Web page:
- Forward and Backward:Jewish Lesbian Writers
I've been a lesbian writer and activist for the last forty-some years. I've published seven books (novels, poetry, short stories), edited the journal Sinister Wisdom, taught, and worked for all kinds of lesbian, feminist, antiwar and anti-racist organizations. I've always been engaged with what lesbians are writing. I read Jyl's book of stories, Hot Chicken Wings, when it came out, and reread her memoir, Cravings, last month. I'm pleased to be in conversation here.
I published a number of poems in Bridges during the early '90s, many of them while I was working on Beyond the Pale (a Jewish lesbian novel, set in Russia & NY, between 1860-1912). One of the reasons I wrote Beyond the Pale was because I looked around and saw that so many of my generation's activists were Jewish dykes, and I felt like we couldn't have sprung full-grown from our moment in time—we must have had some kind of origin. Doing research, I found that Jewish women (who were often clearly what we would now call lesbians) have been activists for as long as any women have been able to move into public spheres. They made the way for us even when we couldn't see whose tracks we were following in.
I've been a lesbian writer and artist since my twenties. I'm fifty-seven. In my twenties, thirties, and forties my Jewish lesbian identity as a writer/artist was very strong. And in those years, I was also an activist. I've written three [End Page 228] books, Hot Chicken Wings, short stories; Cravings, a memoir; and Never A Dull Moment: Teaching and the Art of Performance, essays on radical feminist pedagogy. My work was also included in The Tribe of Dina a special Jewish issue of Sinister Wisdom and in Tik-kun. I've written many one-woman performance pieces and performed all around the country and abroad. My writing also includes cultural essays and book reviews. Recently I started writing plays.
Bridges was a haven for me when the journal first came out. Immediately I knew I wanted to be published in those glorious Jewish feminist pages! And I was. Two short stories, "Voices," and "Absence." Most recently my one-woman show "Terri Schiavo, Inc." was published in the Health/Illness issue. I wanted to "talk" with Elana Dykewomon because I've long been an admirer of her work, most especially Beyond the Pale, and her prose and poetry. There always was/is a fierce intelligence and energy in her work that I love.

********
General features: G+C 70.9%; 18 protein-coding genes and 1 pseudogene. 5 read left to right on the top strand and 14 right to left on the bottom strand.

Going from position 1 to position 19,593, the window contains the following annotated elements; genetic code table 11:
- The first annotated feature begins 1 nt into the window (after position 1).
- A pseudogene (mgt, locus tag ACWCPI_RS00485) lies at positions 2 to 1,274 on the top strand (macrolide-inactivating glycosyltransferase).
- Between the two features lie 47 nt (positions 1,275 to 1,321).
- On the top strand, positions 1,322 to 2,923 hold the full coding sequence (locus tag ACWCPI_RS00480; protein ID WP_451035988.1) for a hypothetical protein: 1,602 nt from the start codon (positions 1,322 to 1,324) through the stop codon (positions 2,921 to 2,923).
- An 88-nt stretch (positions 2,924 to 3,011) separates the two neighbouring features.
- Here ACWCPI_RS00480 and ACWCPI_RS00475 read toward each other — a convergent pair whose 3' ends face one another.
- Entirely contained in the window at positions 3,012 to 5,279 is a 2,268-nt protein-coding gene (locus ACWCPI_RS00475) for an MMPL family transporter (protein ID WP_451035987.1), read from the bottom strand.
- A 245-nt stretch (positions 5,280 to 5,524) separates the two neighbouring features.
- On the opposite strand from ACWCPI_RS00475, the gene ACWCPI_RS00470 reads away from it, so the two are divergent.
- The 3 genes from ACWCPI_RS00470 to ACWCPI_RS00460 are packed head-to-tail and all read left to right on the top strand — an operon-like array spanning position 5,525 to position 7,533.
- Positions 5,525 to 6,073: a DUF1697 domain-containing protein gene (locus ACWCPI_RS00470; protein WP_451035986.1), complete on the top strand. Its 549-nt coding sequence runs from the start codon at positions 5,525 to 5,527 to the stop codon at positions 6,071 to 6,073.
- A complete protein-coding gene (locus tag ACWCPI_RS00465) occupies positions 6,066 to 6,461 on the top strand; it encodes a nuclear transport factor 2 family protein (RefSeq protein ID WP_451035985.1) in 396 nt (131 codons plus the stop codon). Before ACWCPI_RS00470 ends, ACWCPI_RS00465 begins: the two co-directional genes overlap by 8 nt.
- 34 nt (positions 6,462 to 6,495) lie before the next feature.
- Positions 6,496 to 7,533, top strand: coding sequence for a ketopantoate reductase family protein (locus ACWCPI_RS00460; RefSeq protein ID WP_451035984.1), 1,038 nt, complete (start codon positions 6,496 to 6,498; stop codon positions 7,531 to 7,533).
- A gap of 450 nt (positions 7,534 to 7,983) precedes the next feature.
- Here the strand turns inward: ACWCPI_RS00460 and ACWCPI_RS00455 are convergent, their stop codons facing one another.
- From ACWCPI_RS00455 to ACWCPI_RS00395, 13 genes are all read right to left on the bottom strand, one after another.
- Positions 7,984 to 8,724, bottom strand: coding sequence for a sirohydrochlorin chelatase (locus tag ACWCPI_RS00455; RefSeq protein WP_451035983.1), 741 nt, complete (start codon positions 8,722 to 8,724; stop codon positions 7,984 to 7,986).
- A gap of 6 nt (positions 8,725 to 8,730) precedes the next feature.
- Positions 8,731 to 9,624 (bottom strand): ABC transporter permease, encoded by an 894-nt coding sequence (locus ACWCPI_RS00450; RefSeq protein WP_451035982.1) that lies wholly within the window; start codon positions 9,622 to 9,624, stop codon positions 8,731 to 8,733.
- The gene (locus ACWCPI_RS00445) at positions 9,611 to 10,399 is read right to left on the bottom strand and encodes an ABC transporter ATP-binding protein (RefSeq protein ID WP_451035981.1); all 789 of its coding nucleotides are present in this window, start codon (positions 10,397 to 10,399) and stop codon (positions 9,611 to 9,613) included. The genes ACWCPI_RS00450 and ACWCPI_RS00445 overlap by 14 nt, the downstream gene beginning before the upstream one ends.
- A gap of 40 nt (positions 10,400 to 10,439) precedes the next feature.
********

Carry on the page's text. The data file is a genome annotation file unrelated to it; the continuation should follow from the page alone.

One of the most significant events in my life was being fired from Brandeis University after teaching there for eight years. I was the only out Jewish lesbian faculty and it was as if I had been (and indeed was!) expelled from The Tribe. This had a profound effect on my voice and vision.
Can you say more about what tribe, exactly, you felt expelled from? Because this brings to mind when I published an essay in the first Nice Jewish Girls anthology, that Evi Beck edited, and all the contributors were "excommunicated" (that is, sat shiva for) by a group of Orthodox rabbis in the early '80s. My mother was incensed, but I had a terrific (brief) sense of elation—that I no longer existed in that world, and so I was free to do anything, be anyone, I could imagine. Certainly I have felt pain at being excluded from places I thought I belonged, but I have learned to take the wisdom from a line of Rilke's: We are free because where we thought to have been welcomed, we were sent on (odd as it is to quote a German man here...).
It's complicated. At Brandeis, my experience was that Jewish faculty weren't really "out" as Jews unless perhaps they taught in Judaic Studies. At first, I was heralded as a great new addition to the faculty. And then some of the women faculty in Women Studies started challenging my syllabi, saying...